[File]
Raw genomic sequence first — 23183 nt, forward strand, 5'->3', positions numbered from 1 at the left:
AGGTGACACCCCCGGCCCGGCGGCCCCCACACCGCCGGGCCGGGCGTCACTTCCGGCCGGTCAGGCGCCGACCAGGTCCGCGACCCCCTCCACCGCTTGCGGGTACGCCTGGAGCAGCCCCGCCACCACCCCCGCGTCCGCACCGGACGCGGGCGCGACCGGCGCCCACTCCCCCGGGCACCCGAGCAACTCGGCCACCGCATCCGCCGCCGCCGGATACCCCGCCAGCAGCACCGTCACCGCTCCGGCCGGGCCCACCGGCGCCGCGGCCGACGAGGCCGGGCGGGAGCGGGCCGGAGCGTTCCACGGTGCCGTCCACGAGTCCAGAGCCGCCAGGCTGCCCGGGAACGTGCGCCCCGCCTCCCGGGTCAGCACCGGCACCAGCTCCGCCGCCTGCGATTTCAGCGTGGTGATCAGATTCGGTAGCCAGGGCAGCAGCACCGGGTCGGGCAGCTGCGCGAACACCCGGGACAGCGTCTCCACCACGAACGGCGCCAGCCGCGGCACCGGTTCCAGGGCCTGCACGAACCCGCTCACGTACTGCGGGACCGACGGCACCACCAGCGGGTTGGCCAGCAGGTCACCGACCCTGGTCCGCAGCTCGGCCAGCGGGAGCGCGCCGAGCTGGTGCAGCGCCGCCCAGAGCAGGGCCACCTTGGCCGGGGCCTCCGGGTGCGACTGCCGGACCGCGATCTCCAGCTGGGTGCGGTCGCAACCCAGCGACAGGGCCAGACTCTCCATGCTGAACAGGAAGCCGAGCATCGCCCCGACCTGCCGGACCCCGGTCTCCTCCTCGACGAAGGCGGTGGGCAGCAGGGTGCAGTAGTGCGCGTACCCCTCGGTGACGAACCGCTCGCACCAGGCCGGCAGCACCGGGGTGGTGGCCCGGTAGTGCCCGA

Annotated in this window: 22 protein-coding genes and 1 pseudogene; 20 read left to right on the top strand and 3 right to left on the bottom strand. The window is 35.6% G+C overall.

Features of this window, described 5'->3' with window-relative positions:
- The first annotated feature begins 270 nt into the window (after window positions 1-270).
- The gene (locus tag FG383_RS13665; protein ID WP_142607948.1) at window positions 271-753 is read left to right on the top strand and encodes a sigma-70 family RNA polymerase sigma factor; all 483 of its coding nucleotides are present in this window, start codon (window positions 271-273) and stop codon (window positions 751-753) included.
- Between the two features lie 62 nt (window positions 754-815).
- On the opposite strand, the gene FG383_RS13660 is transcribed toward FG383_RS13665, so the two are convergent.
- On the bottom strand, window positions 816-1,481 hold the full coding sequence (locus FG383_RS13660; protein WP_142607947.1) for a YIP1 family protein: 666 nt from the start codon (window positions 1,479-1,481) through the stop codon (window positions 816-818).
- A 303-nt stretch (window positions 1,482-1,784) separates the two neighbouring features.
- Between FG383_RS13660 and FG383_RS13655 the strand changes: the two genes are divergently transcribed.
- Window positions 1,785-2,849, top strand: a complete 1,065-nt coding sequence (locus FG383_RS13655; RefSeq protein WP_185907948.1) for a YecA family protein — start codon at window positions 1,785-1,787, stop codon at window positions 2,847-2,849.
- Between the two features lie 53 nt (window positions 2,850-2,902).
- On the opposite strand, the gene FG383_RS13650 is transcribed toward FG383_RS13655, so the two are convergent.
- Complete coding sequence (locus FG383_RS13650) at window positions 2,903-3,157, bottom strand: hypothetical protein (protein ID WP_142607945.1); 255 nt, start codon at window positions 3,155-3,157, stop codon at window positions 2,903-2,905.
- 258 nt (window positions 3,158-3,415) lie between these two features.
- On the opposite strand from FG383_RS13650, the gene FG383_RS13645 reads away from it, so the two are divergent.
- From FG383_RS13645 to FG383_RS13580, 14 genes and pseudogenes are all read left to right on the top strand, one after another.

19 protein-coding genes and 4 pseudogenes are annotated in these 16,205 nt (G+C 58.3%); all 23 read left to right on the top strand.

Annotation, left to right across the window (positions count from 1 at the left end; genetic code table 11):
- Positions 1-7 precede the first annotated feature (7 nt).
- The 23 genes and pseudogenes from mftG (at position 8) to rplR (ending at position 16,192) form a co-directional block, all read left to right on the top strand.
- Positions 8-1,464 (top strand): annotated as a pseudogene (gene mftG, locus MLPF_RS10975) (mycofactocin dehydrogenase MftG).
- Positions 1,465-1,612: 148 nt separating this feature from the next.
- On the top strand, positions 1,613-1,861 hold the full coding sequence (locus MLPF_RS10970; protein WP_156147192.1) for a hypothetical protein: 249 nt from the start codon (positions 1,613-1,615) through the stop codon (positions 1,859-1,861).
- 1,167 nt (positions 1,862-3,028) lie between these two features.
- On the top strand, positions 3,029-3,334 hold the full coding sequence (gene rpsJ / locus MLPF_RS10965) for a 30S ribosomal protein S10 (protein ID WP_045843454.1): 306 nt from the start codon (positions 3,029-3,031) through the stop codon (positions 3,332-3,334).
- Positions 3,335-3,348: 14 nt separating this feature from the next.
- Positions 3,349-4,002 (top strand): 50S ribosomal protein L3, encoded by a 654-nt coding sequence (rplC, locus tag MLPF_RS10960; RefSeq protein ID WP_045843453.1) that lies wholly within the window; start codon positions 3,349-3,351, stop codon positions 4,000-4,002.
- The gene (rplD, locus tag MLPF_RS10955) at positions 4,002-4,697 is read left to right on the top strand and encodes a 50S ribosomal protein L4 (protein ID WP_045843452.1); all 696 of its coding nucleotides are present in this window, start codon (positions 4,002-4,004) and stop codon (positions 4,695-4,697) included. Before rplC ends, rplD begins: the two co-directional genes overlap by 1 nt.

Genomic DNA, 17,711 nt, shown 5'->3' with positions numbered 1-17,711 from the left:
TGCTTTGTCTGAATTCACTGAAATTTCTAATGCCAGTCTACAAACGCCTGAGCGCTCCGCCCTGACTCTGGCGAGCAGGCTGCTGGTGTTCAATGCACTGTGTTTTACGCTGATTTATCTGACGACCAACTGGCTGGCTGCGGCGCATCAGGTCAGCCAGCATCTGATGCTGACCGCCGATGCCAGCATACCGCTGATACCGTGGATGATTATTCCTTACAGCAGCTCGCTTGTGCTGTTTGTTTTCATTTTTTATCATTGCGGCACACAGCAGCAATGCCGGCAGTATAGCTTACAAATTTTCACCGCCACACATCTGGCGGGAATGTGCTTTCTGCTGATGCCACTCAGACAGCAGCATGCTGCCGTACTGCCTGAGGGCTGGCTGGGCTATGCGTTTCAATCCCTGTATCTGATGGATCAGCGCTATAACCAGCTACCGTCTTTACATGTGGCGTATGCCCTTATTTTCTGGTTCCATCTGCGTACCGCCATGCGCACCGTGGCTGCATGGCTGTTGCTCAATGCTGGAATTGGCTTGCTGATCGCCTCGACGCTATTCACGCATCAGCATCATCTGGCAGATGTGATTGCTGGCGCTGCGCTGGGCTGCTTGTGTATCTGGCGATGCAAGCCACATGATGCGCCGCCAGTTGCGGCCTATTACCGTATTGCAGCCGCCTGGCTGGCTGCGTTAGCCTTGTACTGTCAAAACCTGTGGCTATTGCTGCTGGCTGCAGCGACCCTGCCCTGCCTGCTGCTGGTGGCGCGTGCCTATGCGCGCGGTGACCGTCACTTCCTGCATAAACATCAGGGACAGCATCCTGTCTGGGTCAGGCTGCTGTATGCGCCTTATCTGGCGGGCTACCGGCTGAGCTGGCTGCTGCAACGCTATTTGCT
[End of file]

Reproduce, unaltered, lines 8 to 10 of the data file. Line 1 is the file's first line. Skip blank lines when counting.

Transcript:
- On the opposite strand, the gene FG383_RS13660 is transcribed toward FG383_RS13665, so the two are convergent.
- On the bottom strand, window positions 816-1,481 hold the full coding sequence (locus FG383_RS13660; protein WP_142607947.1) for a YIP1 family protein: 666 nt from the start codon (window positions 1,479-1,481) through the stop codon (window positions 816-818).
- A 303-nt stretch (window positions 1,482-1,784) separates the two neighbouring features.